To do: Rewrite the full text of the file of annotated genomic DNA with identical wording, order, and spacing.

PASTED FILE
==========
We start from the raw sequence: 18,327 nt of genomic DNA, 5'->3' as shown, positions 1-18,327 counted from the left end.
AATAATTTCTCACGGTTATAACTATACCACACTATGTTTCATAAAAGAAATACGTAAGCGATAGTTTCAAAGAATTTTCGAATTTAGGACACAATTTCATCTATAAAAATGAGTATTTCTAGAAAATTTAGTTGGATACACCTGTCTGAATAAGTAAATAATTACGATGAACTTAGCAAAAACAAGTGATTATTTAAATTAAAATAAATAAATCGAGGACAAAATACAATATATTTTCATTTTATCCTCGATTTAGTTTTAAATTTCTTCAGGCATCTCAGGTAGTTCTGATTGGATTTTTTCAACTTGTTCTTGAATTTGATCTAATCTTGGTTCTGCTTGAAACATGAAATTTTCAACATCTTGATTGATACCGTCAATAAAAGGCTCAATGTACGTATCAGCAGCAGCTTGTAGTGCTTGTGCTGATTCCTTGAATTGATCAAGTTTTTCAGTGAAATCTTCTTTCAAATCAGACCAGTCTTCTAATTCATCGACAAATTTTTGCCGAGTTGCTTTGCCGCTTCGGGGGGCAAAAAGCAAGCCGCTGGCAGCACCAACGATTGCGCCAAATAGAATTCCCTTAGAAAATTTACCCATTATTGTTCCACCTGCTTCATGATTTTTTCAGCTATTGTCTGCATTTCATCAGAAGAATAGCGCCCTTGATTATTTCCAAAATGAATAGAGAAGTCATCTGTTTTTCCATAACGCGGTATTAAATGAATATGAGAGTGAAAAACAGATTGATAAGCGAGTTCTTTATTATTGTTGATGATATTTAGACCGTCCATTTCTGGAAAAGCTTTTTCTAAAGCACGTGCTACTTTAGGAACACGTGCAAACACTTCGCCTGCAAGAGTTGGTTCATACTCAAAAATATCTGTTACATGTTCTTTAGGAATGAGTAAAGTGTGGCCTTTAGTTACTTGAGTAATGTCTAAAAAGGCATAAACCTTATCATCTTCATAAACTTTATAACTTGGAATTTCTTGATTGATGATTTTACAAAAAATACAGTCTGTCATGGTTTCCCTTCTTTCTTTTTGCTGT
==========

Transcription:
We start from the raw sequence: 18,327 nt of genomic DNA, 5'->3' as shown, positions 1-18,327 counted from the left end.
AATAATTTCTCACGGTTATAACTATACCACACTATGTTTCATAAAAGAAATACGTAAGCGATAGTTTCAAAGAATTTTCGAATTTAGGACACAATTTCATCTATAAAAATGAGTATTTCTAGAAAATTTAGTTGGATACACCTGTCTGAATAAGTAAATAATTACGATGAACTTAGCAAAAACAAGTGATTATTTAAATTAAAATAAATAAATCGAGGACAAAATACAATATATTTTCATTTTATCCTCGATTTAGTTTTAAATTTCTTCAGGCATCTCAGGTAGTTCTGATTGGATTTTTTCAACTTGTTCTTGAATTTGATCTAATCTTGGTTCTGCTTGAAACATGAAATTTTCAACATCTTGATTGATACCGTCAATAAAAGGCTCAATGTACGTATCAGCAGCAGCTTGTAGTGCTTGTGCTGATTCCTTGAATTGATCAAGTTTTTCAGTGAAATCTTCTTTCAAATCAGACCAGTCTTCTAATTCATCGACAAATTTTTGCCGAGTTGCTTTGCCGCTTCGGGGGGCAAAAAGCAAGCCGCTGGCAGCACCAACGATTGCGCCAAATAGAATTCCCTTAGAAAATTTACCCATTATTGTTCCACCTGCTTCATGATTTTTTCAGCTATTGTCTGCATTTCATCAGAAGAATAGCGCCCTTGATTATTTCCAAAATGAATAGAGAAGTCATCTGTTTTTCCATAACGCGGTATTAAATGAATATGAGAGTGAAAAACAGATTGATAAGCGAGTTCTTTATTATTGTTGATGATATTTAGACCGTCCATTTCTGGAAAAGCTTTTTCTAAAGCACGTGCTACTTTAGGAACACGTGCAAACACTTCGCCTGCAAGAGTTGGTTCATACTCAAAAATATCTGTTACATGTTCTTTAGGAATGAGTAAAGTGTGGCCTTTAGTTACTTGAGTAATGTCTAAAAAGGCATAAACCTTATCATCTTCATAAACTTTATAACTTGGAATTTCTTGATTGATGATTTTACAAAAAATACAGTCTGTCATGGTTTCCCTTCTTTCTTTTTGCTGT